Melbourne gallery owner Beverly Knight does not believe MeaghanWilson-Anastasios’s argument is sustainable. Picture: Stuart McEvoy Source: The Australian

The pursuit of cultural authenticity in Aboriginal art will make it harder for young artists to enjoy the success of the old masters.

New research into the sustainability of Aboriginal art claims the market for new works is already falling away, even for sought-after artists, because some indigenous works are still being treated as ethnographic objects.

A paper by Melbourne academic Meaghan Wilson-Anastasios says major artists such as Emily Kame Kngwarreye, Clifford Possum Tjapaltjarri and Rover Thomas, are promoted as Aboriginal in a way that Pablo Picasso would not be labelled Spanish.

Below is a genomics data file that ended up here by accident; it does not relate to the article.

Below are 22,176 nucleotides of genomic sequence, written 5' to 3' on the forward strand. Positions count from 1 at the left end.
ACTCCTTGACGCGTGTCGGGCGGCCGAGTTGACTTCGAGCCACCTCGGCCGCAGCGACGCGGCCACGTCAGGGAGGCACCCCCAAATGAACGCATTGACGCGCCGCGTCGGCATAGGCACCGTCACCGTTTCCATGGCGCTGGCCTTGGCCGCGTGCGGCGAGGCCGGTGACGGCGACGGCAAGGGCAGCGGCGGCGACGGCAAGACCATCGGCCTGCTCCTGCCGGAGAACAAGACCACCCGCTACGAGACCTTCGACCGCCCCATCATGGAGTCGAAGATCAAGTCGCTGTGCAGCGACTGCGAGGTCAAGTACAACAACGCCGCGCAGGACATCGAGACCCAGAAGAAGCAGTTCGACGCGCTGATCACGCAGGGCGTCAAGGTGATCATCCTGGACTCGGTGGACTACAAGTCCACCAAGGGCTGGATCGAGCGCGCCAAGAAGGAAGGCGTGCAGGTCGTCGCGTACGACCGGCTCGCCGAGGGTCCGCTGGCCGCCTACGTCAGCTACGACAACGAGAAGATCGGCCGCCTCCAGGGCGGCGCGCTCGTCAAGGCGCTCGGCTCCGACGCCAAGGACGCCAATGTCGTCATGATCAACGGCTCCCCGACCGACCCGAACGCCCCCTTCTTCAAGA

“To secure the future of the Aboriginal art market, it needs to expand and evolve so that a new generation of artists is cultivated and they are accepted as contemporary practitioners,” she writes.

“Marketing the first generation of Aboriginal desert painters as the genuine ethnographic article has the corollary effect of initiating a spiral of redundancy that makes it increasingly difficult to promote subsequent generations of Aboriginal artists.”


Ashleigh Wilson
The Australian